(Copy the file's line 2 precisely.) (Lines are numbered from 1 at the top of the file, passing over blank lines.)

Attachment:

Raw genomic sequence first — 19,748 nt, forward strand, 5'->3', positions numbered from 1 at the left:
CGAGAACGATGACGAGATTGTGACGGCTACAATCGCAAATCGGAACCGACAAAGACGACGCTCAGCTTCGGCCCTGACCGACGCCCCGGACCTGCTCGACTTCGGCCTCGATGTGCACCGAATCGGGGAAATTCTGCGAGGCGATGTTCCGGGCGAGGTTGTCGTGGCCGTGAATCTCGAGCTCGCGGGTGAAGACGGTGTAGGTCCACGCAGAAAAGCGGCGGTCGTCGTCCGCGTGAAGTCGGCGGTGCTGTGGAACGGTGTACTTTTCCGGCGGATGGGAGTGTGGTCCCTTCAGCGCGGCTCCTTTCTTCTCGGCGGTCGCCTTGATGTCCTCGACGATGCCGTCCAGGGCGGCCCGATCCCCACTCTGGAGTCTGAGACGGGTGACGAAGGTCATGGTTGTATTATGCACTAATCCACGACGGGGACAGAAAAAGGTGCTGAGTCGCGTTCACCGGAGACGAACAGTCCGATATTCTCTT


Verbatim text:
CGAGAACGATGACGAGATTGTGACGGCTACAATCGCAAATCGGAACCGACAAAGACGACGCTCAGCTTCGGCCCTGACCGACGCCCCGGACCTGCTCGACTTCGGCCTCGATGTGCACCGAATCGGGGAAATTCTGCGAGGCGATGTTCCGGGCGAGGTTGTCGTGGCCGTGAATCTCGAGCTCGCGGGTGAAGACGGTGTAGGTCCACGCAGAAAAGCGGCGGTCGTCGTCCGCGTGAAGTCGGCGGTGCTGTGGAACGGTGTACTTTTCCGGCGGATGGGAGTGTGGTCCCTTCAGCGCGGCTCCTTTCTTCTCGGCGGTCGCCTTGATGTCCTCGACGATGCCGTCCAGGGCGGCCCGATCCCCACTCTGGAGTCTGAGACGGGTGACGAAGGTCATGGTTGTATTATGCACTAATCCACGACGGGGACAGAAAAAGGTGCTGAGTCGCGTTCACCGGAGACGAACAGTCCGATATTCTCTT